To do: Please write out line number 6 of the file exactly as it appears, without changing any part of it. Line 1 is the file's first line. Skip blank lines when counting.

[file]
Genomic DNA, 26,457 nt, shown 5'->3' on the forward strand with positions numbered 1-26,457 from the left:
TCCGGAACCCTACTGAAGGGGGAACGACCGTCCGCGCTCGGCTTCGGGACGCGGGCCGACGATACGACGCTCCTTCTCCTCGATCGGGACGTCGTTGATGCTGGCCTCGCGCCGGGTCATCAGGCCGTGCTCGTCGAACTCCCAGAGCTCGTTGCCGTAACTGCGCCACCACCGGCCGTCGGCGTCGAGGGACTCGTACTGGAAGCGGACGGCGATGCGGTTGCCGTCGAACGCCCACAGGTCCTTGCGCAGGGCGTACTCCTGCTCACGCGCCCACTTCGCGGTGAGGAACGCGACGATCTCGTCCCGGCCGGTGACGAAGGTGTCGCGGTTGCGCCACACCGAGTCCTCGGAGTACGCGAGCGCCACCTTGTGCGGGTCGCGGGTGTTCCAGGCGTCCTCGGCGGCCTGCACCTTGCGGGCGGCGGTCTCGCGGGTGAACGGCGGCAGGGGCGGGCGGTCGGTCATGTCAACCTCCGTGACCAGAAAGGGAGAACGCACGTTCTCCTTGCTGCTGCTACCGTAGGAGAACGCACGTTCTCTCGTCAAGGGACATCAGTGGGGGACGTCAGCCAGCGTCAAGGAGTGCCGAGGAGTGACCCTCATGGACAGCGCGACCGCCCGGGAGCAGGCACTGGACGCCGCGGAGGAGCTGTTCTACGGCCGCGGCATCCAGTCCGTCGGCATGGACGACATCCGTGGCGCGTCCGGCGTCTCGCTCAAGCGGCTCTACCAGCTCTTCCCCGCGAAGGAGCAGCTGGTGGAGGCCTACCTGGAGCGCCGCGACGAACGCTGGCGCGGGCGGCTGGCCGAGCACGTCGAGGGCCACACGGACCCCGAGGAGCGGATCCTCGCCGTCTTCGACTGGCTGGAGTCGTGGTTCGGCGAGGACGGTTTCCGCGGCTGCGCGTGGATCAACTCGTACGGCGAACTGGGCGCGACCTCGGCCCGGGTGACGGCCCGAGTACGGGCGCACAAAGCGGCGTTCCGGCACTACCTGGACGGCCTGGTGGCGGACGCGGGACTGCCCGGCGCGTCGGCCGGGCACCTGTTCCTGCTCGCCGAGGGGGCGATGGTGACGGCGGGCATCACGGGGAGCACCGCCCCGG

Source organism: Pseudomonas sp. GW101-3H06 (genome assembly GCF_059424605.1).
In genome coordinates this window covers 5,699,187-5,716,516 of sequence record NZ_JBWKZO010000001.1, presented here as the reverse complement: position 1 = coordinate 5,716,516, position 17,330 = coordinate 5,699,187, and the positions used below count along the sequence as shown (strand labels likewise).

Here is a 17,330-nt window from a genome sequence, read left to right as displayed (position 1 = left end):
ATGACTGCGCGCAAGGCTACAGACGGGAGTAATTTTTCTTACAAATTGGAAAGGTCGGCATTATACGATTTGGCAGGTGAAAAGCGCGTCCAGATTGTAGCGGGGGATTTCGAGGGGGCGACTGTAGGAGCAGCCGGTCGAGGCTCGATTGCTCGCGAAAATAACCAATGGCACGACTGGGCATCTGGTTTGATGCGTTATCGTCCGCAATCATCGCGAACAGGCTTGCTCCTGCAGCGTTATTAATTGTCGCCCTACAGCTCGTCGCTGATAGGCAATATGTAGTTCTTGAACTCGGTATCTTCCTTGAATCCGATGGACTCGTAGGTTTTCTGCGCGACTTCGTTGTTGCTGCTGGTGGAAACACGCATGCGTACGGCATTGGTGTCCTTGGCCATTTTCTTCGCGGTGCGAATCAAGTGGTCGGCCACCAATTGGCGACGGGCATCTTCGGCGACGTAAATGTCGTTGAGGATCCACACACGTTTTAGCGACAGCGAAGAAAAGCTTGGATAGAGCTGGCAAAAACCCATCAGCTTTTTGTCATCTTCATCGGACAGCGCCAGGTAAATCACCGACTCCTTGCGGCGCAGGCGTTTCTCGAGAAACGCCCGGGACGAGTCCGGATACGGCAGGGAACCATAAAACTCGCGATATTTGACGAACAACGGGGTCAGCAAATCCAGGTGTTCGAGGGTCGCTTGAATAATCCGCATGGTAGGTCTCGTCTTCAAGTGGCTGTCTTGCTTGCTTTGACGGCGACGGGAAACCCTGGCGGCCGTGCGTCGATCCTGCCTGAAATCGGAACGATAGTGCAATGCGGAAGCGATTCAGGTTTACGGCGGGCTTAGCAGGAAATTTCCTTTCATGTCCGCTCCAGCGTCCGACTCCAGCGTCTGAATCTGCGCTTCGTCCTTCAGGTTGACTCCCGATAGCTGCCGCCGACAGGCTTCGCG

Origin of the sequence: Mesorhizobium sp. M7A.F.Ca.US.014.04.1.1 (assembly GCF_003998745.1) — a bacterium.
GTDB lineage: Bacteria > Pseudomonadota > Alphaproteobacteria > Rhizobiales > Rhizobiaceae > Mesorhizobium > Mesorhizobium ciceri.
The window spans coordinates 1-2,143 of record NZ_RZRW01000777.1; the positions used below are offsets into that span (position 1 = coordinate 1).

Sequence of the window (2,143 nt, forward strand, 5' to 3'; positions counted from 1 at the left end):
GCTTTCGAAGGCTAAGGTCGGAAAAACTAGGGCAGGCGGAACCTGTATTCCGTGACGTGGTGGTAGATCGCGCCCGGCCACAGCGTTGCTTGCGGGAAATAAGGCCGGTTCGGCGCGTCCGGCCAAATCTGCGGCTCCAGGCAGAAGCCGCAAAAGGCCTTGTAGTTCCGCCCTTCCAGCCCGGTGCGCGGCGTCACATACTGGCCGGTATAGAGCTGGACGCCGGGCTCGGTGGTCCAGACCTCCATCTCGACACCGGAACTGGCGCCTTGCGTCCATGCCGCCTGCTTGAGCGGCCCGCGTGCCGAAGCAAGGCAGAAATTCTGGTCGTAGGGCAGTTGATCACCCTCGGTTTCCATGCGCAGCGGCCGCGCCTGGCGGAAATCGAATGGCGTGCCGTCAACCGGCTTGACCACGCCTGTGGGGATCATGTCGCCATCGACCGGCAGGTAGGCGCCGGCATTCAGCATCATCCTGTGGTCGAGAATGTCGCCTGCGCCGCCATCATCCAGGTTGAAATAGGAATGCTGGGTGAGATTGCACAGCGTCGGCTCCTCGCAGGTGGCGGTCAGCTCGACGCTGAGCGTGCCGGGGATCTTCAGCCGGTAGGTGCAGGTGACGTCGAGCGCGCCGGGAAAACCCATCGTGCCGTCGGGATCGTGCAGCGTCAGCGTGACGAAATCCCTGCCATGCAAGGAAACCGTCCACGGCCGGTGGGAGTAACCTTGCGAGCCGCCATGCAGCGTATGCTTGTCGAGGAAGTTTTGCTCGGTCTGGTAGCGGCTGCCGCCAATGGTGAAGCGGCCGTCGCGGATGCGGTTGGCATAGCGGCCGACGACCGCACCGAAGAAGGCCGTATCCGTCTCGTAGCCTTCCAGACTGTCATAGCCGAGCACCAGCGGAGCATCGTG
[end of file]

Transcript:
ATGACTGCGCGCAAGGCTACAGACGGGAGTAATTTTTCTTACAAATTGGAAAGGTCGGCATTATACGATTTGGCAGGTGAAAAGCGCGTCCAGATTGTAGCGGGGGATTTCGAGGGGGCGACTGTAGGAGCAGCCGGTCGAGGCTCGATTGCTCGCGAAAATAACCAATGGCACGACTGGGCATCTGGTTTGATGCGTTATCGTCCGCAATCATCGCGAACAGGCTTGCTCCTGCAGCGTTATTAATTGTCGCCCTACAGCTCGTCGCTGATAGGCAATATGTAGTTCTTGAACTCGGTATCTTCCTTGAATCCGATGGACTCGTAGGTTTTCTGCGCGACTTCGTTGTTGCTGCTGGTGGAAACACGCATGCGTACGGCATTGGTGTCCTTGGCCATTTTCTTCGCGGTGCGAATCAAGTGGTCGGCCACCAATTGGCGACGGGCATCTTCGGCGACGTAAATGTCGTTGAGGATCCACACACGTTTTAGCGACAGCGAAGAAAAGCTTGGATAGAGCTGGCAAAAACCCATCAGCTTTTTGTCATCTTCATCGGACAGCGCCAGGTAAATCACCGACTCCTTGCGGCGCAGGCGTTTCTCGAGAAACGCCCGGGACGAGTCCGGATACGGCAGGGAACCATAAAACTCGCGATATTTGACGAACAACGGGGTCAGCAAATCCAGGTGTTCGAGGGTCGCTTGAATAATCCGCATGGTAGGTCTCGTCTTCAAGTGGCTGTCTTGCTTGCTTTGACGGCGACGGGAAACCCTGGCGGCCGTGCGTCGATCCTGCCTGAAATCGGAACGATAGTGCAATGCGGAAGCGATTCAGGTTTACGGCGGGCTTAGCAGGAAATTTCCTTTCATGTCCGCTCCAGCGTCCGACTCCAGCGTCTGAATCTGCGCTTCGTCCTTCAGGTTGACTCCCGATAGCTGCCGCCGACAGGCTTCGCG